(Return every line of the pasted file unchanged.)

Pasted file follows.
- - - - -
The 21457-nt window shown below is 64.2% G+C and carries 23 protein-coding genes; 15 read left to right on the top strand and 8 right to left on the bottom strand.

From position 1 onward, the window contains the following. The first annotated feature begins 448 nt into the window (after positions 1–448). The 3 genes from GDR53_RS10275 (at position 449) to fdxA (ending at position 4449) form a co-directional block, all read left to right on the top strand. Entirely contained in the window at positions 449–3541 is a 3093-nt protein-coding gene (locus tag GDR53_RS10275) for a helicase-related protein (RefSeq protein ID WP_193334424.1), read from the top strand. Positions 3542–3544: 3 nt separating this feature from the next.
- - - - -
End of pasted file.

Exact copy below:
The 21457-nt window shown below is 64.2% G+C and carries 23 protein-coding genes; 15 read left to right on the top strand and 8 right to left on the bottom strand.

From position 1 onward, the window contains the following. The first annotated feature begins 448 nt into the window (after positions 1–448). The 3 genes from GDR53_RS10275 (at position 449) to fdxA (ending at position 4449) form a co-directional block, all read left to right on the top strand. Entirely contained in the window at positions 449–3541 is a 3093-nt protein-coding gene (locus tag GDR53_RS10275) for a helicase-related protein (RefSeq protein ID WP_193334424.1), read from the top strand. Positions 3542–3544: 3 nt separating this feature from the next.